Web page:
President Obama campaigned in Minnesota on Saturday, his fifth state in four days, as he tried to build enthusiasm among the traditional elements of the Democratic Party for a midterm election that polls showed had become tighter in its final days.
“I need you fired up,” Obama said, “because in just 10 days you have the chance to change not just the direction of the state, but also help determine the direction of this country, not just for the next two years, but for the next five years, next 10 years, next 20 years.”
Obama gave what had become his standard stump speech, stressing his administration’s effort to reverse the economic recession that he inherited by using governmental power to stimulate the economy. He praised programs he had initiated including healthcare insurance overhaul and tightening regulation on financial institutions.
He again lashed out at Republicans for refusing to help govern and trying to bring the country back to policies that he said had failed. He urged a return to the optimism that propelled him into the presidency in 2008.
“Just like you did in 2008, you have the chance to defy conventional wisdom,” Obama said, attacking what he called the Republican politics of cynicism and special interests.
“This election is a choice between the policies that got us into this mess and the policies that are leading us out of this mess,” Obama said, using almost the exact words he had used at rallies in recent days. It is a “choice between the past and the future, a choice between hope and fear, a choice between moving forward or going backward.
“I don't know about you, but I want to move forward,” Obama said.
Obama left a sunny Las Vegas in the morning for the flight to Minneapolis, where he spoke at a rally in support of Democrat Mark Dayton, who faces Republican Tom Emmer in a three-way race for the governor’s office. Minnesota Gov. Tim Pawlenty, who is eying a presidential run in 2012, decided not to seek a third term.
In some parts of the country, Democratic incumbents have downplayed their ties to Obama, a president whose approval rating is below 50%, according to most polls. But not in Minnesota, where the gubernatorial candidate embraced a tie-less Obama and his policies. "I will be a governor who will say thank you, Mr. President, for all you have done to help our state.” said Dayton, a former U.S. senator, who is running slightly ahead in the polls.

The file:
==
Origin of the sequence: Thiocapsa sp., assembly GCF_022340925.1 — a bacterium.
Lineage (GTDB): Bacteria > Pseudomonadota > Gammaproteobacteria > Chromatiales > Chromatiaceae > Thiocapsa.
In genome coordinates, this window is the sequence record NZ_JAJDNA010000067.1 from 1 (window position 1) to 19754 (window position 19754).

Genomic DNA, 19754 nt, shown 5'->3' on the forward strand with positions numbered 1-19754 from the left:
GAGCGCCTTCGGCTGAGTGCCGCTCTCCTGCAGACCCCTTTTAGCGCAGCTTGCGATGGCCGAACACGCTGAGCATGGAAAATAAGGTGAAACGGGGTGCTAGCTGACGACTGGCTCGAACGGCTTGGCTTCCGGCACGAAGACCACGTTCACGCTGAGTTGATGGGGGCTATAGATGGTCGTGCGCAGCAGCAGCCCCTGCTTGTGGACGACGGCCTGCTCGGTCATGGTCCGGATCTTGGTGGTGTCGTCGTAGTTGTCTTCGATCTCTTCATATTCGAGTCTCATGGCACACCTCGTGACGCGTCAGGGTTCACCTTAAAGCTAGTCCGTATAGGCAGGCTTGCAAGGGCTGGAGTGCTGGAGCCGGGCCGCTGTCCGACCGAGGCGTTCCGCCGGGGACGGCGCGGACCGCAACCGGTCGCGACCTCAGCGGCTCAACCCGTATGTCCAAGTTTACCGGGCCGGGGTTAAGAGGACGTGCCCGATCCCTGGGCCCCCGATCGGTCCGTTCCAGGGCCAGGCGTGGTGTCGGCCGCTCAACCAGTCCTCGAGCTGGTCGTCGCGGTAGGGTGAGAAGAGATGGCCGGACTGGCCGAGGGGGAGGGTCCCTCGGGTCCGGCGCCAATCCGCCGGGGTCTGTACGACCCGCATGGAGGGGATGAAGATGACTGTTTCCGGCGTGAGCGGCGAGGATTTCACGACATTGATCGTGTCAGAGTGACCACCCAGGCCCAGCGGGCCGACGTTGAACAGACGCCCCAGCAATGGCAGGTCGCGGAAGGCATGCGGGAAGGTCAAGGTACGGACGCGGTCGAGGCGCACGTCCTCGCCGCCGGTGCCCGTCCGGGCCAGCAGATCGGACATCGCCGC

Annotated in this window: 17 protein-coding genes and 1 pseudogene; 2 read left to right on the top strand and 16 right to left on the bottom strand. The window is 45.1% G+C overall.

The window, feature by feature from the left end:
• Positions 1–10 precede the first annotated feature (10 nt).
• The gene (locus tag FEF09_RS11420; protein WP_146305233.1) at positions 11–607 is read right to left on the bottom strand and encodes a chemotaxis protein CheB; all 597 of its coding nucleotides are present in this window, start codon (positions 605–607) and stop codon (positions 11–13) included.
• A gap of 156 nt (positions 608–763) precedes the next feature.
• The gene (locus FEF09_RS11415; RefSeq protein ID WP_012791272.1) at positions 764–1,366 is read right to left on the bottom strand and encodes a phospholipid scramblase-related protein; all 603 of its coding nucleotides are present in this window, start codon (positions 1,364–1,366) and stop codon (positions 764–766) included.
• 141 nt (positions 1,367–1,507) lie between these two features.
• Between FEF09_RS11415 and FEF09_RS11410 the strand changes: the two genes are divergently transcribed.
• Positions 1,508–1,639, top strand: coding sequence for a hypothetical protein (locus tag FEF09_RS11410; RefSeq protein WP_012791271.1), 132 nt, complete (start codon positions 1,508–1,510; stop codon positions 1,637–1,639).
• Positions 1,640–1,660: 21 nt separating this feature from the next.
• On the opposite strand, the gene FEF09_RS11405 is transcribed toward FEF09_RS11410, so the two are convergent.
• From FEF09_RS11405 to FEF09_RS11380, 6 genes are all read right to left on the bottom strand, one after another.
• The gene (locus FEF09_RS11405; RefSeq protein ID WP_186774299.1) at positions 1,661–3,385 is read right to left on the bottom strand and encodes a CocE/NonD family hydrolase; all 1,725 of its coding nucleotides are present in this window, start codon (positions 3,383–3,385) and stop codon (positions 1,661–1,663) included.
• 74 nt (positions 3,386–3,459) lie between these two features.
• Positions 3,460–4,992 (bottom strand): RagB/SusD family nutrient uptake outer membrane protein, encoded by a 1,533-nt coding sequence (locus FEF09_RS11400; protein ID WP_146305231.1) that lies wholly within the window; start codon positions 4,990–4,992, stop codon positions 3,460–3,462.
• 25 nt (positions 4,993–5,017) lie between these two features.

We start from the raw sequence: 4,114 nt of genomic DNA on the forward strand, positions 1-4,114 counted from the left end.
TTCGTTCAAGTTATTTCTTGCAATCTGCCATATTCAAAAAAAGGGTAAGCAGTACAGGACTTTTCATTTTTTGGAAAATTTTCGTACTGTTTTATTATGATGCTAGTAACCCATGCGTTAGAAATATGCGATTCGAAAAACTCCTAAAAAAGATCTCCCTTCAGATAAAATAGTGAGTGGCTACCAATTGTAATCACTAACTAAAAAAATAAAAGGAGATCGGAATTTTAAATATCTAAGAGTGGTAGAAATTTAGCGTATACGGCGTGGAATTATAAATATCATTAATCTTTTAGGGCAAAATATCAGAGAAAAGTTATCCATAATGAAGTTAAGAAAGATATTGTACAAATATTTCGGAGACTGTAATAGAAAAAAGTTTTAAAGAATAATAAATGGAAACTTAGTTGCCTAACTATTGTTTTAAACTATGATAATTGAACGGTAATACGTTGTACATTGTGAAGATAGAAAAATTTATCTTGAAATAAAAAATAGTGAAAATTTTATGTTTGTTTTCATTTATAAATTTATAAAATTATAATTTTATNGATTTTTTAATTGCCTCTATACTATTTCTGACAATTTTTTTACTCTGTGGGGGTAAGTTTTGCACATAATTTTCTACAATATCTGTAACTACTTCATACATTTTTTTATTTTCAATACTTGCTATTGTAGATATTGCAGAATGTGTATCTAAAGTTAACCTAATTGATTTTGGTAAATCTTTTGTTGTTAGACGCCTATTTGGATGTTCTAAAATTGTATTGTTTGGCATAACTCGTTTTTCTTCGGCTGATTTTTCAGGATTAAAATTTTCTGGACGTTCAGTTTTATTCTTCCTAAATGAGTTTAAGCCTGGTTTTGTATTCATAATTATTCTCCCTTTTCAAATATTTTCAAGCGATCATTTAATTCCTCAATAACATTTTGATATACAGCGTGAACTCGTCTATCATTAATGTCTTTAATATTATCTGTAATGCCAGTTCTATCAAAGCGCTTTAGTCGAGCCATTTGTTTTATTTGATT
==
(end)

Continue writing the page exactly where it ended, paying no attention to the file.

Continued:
“Are you fired up and ready to work hard for 10 more days?” Dayton asked, and the crowd responded yes.
Obama carried Minnesota in 2008 with 54% of the vote and reminded the crowd that voting was important.
It was a similar theme that he haf struck in other appearances.
“If everybody who showed up in 2008 shows up in 2010, we will win this election,” Obama said Friday night in Las Vegas, speaking on behalf of Sen. Harry Reid, the majority leader whose seat and post are on the line in the election. Some polls show him slightly trailing Republican Sharron Angle, a “tea party” movement favorite.
Throughout his current campaign swing, the president has given the same pitch to what polls show is a reluctant Democratic base. At rallies and in local media interviews, Obama argues that every Democratic vote is needed to prevent Republicans from capturing Congress.
Polls show Republicans, fueled by tea-party anger, doing very well in this cycle. Running on a platform of opposing Obama’s healthcare insurance overhaul, they also have attacked the government’s $814-billion stimulus spending effort for not creating enough jobs to seriously lower the 9.6% unemployment rate and have condemned the administration’s financial reform program.
As is common in midterm elections, Republicans are expected to increase their influence in both chambers of Congress, and some polls show them winning control of the House. Polls show the GOP has a more difficult shot at controlling the Senate, where they need to capture 10 seats from Democrats. Republicans also are expected to increase their control of governors’ mansions to more than 30, giving them an edge in the battles to redistrict congressional and local legislative districts.
The president is working hard in the last days of the election. In addition to the current swing, Obama is scheduled to campaign next week in Rhode Island before hitting the hotly contested states of Connecticut, Illinois, Pennsylvania and Ohio toward the end of the week.
Sarah Palin, the shooting star of the Republican right, warned her party Saturday not to get overconfident about the midterm elections despite polls showing the GOP gaining congressional seats.